Microsoft Teams stores authentication tokens as plain text in Windows, Linux, Macs

Sicherheit (Pexels, allgemeine Nutzung)[German]The desktop app for Microsoft Teams stores authentication tokens as plain text on the Linux, macOS, and Windows platforms. This allows attackers to access accounts using these tokens even if multi-factor authentication (MFA) has been enabled. Customers should rely on Teams web applications or monitor access to MS Teams data through processes, as Microsoft will not close this vulnerability immediately.


Microsoft Teams

Microsoft Teams is a communication and colloboration platform developed by Microsoft that combines chat, meetings, notes and attachments. The Teams service is integrated into the Microsoft 365 suite with Microsoft Office and Skype/Skype for Business. Teams is sold by Microsoft as "the best thing since sliced bread was invented." But when I hear Microsoft Teams, I think immediately about IT security as well as data protection (see links at the end of the post).

Security nightmare Electron framework

Microsoft Teams is a service that can be used on clients with an app "clicked together." This app uses the Electron framework, which for me is the security nightmare come true. I just remind you of my blog post Microsoft Teams and it's security from 2020, where I explicitly pointed out the Electron framework and an ancient Chrome browser version it contains as a risk. Anyone who uses this framework is dealing with a black box. 

An investigation initiated by a user case

Security researchers began taking a closer look at Microsoft Teams because a Vectra Protect customer complained about how Microsoft Teams manages disabled identities. End users can't remove disabled accounts through the user interface because the Teams application requires the account to be logged in to remove it from the client.

Well, that's kind of understandable, that users can't delete a deactivated account because, after all, it's no longer possible to log in. But the Vectra folks wanted to solve this problem and looked at the local configuration data within the Teams client and figured out how it worked.

The Electron framework mortgages

During their investigation, they came across the Electron framework, which is used to build the Microsoft Teams app. Electron lets you create a web application that runs through a custom browser. This is very convenient and makes development quick and easy. Microsoft relies on Electron to deliver the app on multiple platforms.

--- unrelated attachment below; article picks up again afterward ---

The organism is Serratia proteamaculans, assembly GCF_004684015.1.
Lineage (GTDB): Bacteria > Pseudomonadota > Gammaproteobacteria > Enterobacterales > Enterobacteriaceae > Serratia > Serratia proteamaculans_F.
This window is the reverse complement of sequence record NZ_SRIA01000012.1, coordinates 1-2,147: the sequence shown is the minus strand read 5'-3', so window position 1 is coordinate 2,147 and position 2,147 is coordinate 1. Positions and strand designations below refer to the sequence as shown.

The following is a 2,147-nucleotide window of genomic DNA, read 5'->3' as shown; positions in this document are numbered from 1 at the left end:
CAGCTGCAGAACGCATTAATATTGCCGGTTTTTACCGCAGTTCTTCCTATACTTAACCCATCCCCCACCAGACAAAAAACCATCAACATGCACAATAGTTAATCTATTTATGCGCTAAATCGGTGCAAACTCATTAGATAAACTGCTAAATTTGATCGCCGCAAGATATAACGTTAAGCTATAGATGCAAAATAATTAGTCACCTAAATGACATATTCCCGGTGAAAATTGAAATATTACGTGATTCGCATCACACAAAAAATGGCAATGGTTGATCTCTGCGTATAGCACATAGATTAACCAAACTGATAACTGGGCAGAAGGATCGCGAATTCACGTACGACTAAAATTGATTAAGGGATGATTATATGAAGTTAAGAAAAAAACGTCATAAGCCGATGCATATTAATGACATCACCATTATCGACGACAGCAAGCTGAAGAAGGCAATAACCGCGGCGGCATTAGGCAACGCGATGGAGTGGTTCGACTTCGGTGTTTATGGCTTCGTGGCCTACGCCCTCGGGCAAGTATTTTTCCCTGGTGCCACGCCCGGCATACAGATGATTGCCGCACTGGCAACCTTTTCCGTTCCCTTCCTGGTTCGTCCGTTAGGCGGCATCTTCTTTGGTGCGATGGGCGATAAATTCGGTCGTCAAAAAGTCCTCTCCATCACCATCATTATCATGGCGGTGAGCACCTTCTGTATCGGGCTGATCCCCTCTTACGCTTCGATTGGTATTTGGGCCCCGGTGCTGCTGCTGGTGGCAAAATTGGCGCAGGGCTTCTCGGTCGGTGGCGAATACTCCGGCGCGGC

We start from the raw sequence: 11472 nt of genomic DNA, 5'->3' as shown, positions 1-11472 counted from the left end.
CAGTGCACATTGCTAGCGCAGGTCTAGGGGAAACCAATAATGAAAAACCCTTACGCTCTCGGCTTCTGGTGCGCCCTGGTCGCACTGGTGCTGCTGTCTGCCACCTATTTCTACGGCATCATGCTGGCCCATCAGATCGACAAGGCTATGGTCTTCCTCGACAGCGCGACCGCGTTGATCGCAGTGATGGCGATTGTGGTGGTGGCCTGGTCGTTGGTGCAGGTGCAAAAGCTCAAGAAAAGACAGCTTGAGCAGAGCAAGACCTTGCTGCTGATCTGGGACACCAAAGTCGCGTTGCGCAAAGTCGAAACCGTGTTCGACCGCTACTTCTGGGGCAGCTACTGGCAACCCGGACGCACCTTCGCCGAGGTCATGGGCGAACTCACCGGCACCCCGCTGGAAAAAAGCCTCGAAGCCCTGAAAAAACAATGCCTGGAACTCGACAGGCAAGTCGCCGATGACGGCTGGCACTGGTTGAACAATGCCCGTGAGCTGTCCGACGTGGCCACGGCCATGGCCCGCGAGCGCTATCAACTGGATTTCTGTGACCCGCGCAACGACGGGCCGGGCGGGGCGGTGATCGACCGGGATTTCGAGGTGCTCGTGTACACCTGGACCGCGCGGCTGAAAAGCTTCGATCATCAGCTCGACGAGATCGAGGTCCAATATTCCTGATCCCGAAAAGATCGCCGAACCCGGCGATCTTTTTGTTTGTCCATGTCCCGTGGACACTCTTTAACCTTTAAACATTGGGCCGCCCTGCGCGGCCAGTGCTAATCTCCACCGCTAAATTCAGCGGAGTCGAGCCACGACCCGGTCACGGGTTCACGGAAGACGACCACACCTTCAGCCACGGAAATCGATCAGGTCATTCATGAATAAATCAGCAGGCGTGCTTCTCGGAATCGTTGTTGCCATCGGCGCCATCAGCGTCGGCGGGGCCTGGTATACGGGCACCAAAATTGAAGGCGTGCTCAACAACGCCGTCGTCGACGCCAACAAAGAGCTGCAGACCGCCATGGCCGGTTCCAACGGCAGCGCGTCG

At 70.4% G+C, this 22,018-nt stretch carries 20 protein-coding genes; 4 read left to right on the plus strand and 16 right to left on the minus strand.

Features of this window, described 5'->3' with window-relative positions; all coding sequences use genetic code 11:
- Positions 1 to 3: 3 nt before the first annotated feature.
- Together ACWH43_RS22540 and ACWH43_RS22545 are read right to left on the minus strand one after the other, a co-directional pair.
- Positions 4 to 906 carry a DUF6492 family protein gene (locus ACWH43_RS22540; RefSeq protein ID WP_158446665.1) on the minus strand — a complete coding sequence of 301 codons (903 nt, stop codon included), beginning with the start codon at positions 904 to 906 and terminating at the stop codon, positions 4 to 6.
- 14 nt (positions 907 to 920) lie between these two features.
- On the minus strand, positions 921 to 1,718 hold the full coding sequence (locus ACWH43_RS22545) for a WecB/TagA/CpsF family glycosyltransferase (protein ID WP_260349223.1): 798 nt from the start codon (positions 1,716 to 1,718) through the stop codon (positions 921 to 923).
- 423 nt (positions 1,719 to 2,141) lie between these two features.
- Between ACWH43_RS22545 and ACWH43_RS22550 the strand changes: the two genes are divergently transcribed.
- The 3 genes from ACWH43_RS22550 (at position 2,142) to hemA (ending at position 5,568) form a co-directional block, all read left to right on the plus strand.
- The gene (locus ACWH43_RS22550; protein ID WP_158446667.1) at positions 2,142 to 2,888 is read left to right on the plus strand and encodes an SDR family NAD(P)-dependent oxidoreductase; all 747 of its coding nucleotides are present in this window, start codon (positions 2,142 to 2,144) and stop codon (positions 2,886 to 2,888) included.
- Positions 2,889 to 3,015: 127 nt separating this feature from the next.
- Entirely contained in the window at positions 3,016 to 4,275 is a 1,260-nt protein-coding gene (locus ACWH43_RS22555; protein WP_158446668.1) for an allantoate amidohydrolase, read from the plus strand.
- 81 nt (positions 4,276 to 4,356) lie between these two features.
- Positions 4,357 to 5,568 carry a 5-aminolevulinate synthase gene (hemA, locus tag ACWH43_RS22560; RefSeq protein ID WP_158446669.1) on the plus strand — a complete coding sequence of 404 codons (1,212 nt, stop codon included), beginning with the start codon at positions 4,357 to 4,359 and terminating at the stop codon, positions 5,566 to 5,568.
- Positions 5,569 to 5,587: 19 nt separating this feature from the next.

This is understandable, but developers who don't fully understand how Electron works may create apps that are too transparent. That's because running a Web browser in the context of an app requires the use of traditional browser data such as cookies, session strings and logs. And this is where the hooks lie, that thing can become a security nightmare.

Because the Electron framework hides the complexity of application creation, developers are unlikely to be aware of the impact of their design decisions. Electron does not support standard browser features such as encryption. System-protected file locations are not supported by Electron by default and must be managed and secured by the developer. Security experts have therefore long lamented the use of the Electron framework as a security risk.

Authentication tokens in plain text

When the Vectra Protect team investigated the customer issue in August 2022, they came across a possible attack path in Microsoft Teams. This allowed malicious actors with access to the file system to steal the credentials (authentication tokens) for any logged-in Microsoft Teams user. This is because this data resides in the user profile.

Further investigation revealed that the Microsoft Teams app stores authentication tokens in plain text. With these tokens, attackers can assume the identity of the token holder for all actions possible through the Microsoft Teams client. This includes using this token to access Microsoft Graph API functions from the attacker's systems.

Even worse, these stolen tokens allow attackers to perform actions against accounts that are secured via multi-factor authentication (MFA). This allows MFA security to be bypassed. The vulnerability affects all commercial and GCC Desktop Teams clients for Windows, Mac and Linux. The details can be read in this article if you are interested.

Microsoft closes the case

The Vectra people reported this discovery to Microsoft as a security vulnerability and hoped for its quick elimination. Out came that Microsoft is aware of this problem. The Microsoft security team has closed the reported case, stating that this report does not meet the requirements for immediate processing. Say: There will be eventually, possibly an update to Microsoft Teams apps that closes this vulnerability. That's kind of obvious, since developers will have to knit token management around the Electron framework themselves.

Until Microsoft updates the Teams desktop app, customers should use only the Web-based Teams app, Vectra recommended. For customers who must use the installed desktop application, access to key application files should be monitored by processes other than the official Teams application to detect misuse ahead of time. (via).

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